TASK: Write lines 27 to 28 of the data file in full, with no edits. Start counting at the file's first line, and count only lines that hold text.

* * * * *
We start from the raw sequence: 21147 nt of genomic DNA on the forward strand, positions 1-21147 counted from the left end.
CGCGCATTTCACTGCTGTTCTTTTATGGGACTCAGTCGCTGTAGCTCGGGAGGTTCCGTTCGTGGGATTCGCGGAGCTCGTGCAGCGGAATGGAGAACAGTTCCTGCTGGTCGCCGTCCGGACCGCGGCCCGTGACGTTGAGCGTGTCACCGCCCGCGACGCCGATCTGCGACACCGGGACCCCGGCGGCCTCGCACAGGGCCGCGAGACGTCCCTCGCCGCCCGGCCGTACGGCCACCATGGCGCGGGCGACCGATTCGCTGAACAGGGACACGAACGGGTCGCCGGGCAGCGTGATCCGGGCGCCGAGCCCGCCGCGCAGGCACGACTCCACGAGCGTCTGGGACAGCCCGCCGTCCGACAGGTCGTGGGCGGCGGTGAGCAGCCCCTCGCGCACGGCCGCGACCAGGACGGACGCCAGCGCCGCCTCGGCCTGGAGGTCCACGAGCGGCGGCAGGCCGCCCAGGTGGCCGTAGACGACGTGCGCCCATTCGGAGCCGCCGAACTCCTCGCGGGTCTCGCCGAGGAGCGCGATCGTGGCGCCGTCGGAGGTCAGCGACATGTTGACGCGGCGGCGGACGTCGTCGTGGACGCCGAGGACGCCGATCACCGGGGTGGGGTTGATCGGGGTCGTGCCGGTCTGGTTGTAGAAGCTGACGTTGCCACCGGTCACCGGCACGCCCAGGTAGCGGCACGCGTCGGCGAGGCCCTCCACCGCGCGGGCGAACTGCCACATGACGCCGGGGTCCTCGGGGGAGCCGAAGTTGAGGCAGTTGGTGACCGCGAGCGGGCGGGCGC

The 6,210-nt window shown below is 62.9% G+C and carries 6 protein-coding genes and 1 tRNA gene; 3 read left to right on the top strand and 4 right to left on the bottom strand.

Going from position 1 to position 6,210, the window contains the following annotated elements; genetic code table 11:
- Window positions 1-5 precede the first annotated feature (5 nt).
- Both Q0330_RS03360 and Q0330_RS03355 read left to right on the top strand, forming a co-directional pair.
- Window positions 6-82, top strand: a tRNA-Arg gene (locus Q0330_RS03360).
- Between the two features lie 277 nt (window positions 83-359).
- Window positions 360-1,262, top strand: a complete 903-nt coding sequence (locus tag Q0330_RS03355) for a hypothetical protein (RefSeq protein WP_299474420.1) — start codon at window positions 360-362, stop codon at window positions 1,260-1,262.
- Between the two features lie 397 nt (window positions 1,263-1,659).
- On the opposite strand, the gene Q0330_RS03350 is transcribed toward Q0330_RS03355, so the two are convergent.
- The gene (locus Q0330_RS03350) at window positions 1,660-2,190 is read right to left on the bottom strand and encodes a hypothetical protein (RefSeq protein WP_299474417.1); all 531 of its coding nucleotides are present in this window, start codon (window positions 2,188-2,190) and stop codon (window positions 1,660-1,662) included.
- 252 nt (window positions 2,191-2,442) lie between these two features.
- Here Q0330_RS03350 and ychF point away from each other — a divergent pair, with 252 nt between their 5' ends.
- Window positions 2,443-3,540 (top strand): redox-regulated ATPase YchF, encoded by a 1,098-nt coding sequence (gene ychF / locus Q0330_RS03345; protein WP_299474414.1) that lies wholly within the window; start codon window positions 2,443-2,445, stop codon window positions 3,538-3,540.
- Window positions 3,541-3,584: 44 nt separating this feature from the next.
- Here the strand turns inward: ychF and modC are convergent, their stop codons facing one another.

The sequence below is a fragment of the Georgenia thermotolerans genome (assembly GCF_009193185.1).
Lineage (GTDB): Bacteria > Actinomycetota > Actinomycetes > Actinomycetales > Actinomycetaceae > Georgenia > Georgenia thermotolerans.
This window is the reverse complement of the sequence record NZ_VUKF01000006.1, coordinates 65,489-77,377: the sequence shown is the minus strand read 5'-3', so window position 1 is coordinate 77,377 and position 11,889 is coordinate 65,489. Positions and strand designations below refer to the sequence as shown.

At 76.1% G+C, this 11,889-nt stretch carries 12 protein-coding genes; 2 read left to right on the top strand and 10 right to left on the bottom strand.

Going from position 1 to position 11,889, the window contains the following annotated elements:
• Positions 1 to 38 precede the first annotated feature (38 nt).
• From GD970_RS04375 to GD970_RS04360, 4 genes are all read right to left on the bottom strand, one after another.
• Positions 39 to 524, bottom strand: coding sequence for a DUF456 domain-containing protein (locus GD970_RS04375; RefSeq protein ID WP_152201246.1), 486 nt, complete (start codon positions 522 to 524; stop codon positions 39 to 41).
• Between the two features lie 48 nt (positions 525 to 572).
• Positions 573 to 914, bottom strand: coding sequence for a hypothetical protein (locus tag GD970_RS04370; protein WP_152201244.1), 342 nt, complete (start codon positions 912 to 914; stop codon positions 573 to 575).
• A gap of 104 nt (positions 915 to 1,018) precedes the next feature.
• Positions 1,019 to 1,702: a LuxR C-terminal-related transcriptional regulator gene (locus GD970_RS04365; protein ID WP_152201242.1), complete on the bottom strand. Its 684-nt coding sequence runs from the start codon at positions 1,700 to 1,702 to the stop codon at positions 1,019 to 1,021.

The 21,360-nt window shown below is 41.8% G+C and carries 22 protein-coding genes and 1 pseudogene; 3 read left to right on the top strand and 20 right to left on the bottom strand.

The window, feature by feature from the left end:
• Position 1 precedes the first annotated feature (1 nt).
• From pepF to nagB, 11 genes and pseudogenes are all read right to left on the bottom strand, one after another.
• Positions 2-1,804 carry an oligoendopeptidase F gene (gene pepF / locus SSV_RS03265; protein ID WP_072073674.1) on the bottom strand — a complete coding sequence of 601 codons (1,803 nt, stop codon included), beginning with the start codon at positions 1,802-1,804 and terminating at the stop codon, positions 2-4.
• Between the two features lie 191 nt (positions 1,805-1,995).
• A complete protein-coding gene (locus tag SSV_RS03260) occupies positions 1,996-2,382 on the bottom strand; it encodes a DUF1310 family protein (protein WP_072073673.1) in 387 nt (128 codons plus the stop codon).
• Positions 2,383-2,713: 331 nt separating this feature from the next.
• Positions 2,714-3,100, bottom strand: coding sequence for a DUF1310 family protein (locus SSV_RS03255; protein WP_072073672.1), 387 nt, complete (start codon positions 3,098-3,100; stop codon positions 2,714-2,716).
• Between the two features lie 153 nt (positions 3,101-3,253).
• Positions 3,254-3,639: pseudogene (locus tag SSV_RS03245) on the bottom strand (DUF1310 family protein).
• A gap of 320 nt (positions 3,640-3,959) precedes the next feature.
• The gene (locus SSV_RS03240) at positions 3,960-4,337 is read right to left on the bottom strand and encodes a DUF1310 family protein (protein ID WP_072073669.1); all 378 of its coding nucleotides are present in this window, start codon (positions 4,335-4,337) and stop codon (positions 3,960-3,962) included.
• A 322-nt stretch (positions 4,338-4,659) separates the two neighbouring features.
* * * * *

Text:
• Positions 573 to 914, bottom strand: coding sequence for a hypothetical protein (locus tag GD970_RS04370; protein WP_152201244.1), 342 nt, complete (start codon positions 912 to 914; stop codon positions 573 to 575).
• A gap of 104 nt (positions 915 to 1,018) precedes the next feature.